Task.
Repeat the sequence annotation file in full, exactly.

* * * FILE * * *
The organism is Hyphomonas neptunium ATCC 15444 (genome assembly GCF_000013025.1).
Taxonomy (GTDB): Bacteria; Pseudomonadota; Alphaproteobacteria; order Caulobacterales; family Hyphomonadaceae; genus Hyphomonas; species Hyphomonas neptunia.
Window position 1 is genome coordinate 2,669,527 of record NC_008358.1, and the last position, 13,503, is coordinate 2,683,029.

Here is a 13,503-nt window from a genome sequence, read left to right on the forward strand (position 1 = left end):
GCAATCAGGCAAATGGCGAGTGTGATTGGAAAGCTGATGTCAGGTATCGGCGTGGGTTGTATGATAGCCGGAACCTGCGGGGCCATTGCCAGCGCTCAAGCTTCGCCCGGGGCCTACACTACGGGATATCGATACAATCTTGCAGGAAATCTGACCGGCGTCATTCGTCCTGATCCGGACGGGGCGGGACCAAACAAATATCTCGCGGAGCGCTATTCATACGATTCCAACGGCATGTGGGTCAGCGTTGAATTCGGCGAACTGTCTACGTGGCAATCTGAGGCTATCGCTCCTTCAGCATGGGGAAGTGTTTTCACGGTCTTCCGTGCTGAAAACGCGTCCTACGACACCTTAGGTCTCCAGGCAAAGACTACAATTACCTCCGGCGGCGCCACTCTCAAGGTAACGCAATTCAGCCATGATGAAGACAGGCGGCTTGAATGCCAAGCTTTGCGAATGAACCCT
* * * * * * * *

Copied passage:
The organism is Hyphomonas neptunium ATCC 15444 (genome assembly GCF_000013025.1).
Taxonomy (GTDB): Bacteria; Pseudomonadota; Alphaproteobacteria; order Caulobacterales; family Hyphomonadaceae; genus Hyphomonas; species Hyphomonas neptunia.
Window position 1 is genome coordinate 2,669,527 of record NC_008358.1, and the last position, 13,503, is coordinate 2,683,029.

Here is a 13,503-nt window from a genome sequence, read left to right on the forward strand (position 1 = left end):
GCAATCAGGCAAATGGCGAGTGTGATTGGAAAGCTGATGTCAGGTATCGGCGTGGGTTGTATGATAGCCGGAACCTGCGGGGCCATTGCCAGCGCTCAAGCTTCGCCCGGGGCCTACACTACGGGATATCGATACAATCTTGCAGGAAATCTGACCGGCGTCATTCGTCCTGATCCGGACGGGGCGGGACCAAACAAATATCTCGCGGAGCGCTATTCATACGATTCCAACGGCATGTGGGTCAGCGTTGAATTCGGCGAACTGTCTACGTGGCAATCTGAGGCTATCGCTCCTTCAGCATGGGGAAGTGTTTTCACGGTCTTCCGTGCTGAAAACGCGTCCTACGACACCTTAGGTCTCCAGGCAAAGACTACAATTACCTCCGGCGGCGCCACTCTCAAGGTAACGCAATTCAGCCATGATGAAGACAGGCGGCTTGAATGCCAAGCTTTGCGAATGAACCCT